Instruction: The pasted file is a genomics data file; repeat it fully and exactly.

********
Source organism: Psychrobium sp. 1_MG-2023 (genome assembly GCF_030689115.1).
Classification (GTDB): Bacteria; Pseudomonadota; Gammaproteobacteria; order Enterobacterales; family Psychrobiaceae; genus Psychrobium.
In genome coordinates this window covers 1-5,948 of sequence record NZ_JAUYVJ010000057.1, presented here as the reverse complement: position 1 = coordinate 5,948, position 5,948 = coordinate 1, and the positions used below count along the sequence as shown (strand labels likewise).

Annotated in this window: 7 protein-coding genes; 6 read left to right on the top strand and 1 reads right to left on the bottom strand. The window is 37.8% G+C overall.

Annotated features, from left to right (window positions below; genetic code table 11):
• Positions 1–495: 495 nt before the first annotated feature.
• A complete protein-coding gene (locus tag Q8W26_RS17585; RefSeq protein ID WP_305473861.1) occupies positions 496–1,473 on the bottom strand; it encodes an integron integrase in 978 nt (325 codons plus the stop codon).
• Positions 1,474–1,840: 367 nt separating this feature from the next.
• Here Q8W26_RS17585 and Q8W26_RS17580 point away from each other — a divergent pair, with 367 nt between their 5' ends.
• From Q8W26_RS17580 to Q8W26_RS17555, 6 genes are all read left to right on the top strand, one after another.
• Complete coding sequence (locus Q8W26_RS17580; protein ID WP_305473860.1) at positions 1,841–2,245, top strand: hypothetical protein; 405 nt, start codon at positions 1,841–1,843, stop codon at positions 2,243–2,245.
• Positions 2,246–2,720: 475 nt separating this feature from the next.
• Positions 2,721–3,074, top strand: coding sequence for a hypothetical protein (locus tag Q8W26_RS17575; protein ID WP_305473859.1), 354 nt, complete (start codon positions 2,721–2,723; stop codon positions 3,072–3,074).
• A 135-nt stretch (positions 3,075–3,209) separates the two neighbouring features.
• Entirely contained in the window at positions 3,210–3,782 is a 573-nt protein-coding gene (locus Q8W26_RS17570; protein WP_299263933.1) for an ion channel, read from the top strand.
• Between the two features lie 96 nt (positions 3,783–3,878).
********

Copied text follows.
Source organism: Psychrobium sp. 1_MG-2023 (genome assembly GCF_030689115.1).
Classification (GTDB): Bacteria; Pseudomonadota; Gammaproteobacteria; order Enterobacterales; family Psychrobiaceae; genus Psychrobium.
In genome coordinates this window covers 1-5,948 of sequence record NZ_JAUYVJ010000057.1, presented here as the reverse complement: position 1 = coordinate 5,948, position 5,948 = coordinate 1, and the positions used below count along the sequence as shown (strand labels likewise).

Annotated in this window: 7 protein-coding genes; 6 read left to right on the top strand and 1 reads right to left on the bottom strand. The window is 37.8% G+C overall.

Annotated features, from left to right (window positions below; genetic code table 11):
• Positions 1–495: 495 nt before the first annotated feature.
• A complete protein-coding gene (locus tag Q8W26_RS17585; RefSeq protein ID WP_305473861.1) occupies positions 496–1,473 on the bottom strand; it encodes an integron integrase in 978 nt (325 codons plus the stop codon).
• Positions 1,474–1,840: 367 nt separating this feature from the next.
• Here Q8W26_RS17585 and Q8W26_RS17580 point away from each other — a divergent pair, with 367 nt between their 5' ends.
• From Q8W26_RS17580 to Q8W26_RS17555, 6 genes are all read left to right on the top strand, one after another.
• Complete coding sequence (locus Q8W26_RS17580; protein ID WP_305473860.1) at positions 1,841–2,245, top strand: hypothetical protein; 405 nt, start codon at positions 1,841–1,843, stop codon at positions 2,243–2,245.
• Positions 2,246–2,720: 475 nt separating this feature from the next.
• Positions 2,721–3,074, top strand: coding sequence for a hypothetical protein (locus tag Q8W26_RS17575; protein ID WP_305473859.1), 354 nt, complete (start codon positions 2,721–2,723; stop codon positions 3,072–3,074).
• A 135-nt stretch (positions 3,075–3,209) separates the two neighbouring features.
• Entirely contained in the window at positions 3,210–3,782 is a 573-nt protein-coding gene (locus Q8W26_RS17570; protein WP_299263933.1) for an ion channel, read from the top strand.
• Between the two features lie 96 nt (positions 3,783–3,878).